@FoxKat...i believe if you set the USB setting to charge only that the phonge charges just like a wall charger
     
  15. FoxKat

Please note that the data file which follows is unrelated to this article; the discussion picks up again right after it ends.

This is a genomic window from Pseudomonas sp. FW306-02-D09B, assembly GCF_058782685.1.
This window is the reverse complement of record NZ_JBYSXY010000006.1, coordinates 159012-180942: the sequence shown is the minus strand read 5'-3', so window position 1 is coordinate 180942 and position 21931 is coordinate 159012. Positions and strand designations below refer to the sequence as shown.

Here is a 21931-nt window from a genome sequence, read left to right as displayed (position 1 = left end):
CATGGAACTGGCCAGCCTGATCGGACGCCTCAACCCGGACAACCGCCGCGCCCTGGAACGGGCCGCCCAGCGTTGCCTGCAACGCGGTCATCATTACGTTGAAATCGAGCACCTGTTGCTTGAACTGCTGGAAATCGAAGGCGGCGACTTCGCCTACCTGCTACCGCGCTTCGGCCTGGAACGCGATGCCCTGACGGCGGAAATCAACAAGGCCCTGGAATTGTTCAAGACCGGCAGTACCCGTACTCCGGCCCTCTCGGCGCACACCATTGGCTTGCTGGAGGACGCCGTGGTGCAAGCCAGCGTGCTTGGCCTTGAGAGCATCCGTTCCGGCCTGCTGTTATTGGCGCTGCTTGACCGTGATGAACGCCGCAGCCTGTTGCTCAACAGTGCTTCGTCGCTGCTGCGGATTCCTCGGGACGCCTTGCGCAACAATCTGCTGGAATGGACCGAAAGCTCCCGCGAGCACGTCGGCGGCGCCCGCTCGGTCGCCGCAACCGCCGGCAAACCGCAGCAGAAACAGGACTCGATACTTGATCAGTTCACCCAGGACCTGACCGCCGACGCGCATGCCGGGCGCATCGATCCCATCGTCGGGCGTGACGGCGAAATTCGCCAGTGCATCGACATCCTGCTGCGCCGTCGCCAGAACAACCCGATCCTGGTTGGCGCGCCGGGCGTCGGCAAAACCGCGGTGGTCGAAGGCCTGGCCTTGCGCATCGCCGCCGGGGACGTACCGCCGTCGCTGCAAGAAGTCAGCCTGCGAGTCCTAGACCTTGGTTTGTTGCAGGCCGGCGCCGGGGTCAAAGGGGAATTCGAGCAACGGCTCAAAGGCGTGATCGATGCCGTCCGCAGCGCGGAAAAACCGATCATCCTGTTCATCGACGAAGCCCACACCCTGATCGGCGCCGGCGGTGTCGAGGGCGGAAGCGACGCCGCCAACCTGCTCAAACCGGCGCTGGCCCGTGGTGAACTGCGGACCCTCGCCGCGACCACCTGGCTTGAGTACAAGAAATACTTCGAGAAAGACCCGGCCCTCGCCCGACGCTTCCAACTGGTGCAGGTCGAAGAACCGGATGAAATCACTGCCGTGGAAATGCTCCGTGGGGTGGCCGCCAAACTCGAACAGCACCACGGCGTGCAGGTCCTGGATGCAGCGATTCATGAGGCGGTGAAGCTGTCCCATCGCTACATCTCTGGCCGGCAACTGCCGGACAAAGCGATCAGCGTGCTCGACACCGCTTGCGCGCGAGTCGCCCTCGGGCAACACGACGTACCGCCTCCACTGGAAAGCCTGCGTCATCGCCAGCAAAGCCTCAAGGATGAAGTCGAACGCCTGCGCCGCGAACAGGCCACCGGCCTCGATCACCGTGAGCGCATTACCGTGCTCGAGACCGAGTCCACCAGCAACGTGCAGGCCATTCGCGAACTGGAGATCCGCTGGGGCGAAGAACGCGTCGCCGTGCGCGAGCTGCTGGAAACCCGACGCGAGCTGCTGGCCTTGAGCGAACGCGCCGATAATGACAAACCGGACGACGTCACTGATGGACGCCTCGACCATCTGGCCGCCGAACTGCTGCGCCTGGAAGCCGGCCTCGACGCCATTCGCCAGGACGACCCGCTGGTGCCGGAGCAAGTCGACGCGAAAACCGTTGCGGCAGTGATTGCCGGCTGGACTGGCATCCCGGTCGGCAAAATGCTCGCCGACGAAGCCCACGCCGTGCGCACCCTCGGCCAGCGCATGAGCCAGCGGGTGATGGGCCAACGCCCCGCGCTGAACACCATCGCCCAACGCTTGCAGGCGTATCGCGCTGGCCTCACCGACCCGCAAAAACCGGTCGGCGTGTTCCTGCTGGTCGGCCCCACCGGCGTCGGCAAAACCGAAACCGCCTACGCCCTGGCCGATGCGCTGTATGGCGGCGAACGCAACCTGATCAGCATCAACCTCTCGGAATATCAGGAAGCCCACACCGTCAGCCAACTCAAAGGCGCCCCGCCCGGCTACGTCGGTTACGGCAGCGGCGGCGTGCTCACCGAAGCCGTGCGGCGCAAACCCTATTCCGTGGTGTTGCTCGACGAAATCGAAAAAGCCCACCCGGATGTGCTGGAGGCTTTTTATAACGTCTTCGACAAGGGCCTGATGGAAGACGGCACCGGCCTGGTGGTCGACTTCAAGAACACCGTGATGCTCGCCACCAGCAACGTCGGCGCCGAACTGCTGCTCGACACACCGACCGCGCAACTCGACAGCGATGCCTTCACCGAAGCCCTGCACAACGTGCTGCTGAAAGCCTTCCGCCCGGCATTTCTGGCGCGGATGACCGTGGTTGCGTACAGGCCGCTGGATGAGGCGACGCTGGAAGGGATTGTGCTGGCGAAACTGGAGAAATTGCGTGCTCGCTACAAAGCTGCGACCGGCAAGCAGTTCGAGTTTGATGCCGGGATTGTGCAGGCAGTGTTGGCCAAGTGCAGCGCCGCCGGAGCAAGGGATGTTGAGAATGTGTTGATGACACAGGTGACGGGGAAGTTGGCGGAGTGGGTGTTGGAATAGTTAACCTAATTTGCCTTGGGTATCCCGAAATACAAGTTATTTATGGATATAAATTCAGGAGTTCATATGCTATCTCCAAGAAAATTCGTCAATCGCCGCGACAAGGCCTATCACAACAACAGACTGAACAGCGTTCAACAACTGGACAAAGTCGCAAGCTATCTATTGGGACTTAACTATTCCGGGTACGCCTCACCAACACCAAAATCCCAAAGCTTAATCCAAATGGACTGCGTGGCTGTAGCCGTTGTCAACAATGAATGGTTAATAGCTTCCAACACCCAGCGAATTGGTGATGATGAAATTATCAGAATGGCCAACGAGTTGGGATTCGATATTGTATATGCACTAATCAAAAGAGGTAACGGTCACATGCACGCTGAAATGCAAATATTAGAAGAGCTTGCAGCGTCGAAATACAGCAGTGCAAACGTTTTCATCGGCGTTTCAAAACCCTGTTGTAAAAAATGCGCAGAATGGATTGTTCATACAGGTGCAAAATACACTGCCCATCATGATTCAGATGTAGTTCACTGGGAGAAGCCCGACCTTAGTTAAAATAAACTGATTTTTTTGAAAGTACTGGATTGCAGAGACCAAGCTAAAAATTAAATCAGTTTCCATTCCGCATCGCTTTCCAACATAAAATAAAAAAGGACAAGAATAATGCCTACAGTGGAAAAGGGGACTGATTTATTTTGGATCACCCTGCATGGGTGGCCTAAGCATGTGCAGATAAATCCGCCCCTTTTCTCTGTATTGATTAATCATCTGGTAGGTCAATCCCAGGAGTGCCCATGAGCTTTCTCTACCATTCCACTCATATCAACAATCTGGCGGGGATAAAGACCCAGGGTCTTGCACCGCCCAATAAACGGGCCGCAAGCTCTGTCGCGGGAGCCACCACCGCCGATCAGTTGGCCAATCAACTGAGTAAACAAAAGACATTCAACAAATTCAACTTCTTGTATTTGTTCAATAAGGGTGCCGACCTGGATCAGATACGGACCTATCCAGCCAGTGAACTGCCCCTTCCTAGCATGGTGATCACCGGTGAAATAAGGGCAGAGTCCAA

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    I think you have volts and amps (milliamps) mixed up. The ports all put out 5 volts, but some devices need more milliamps than the ports are rated for. Each port can put out a maximum of 500mA, so to get to the up to 1A (1,000 mA) required by some devices, you tap two USB ports with a "Y" cable. Since USB is a standard, any devices that operate on the USB standard either use the 5 volts that the USB port supplies, or if they need more than 5 volts, they come with an adapter to supply the needed higher voltages from a wall outlet. The same holds true for external drives for instance, when they require more than 500mA, like one I have that has its own power supply. That drive only uses the USB port for the data and takes its power from the wall adapter instead.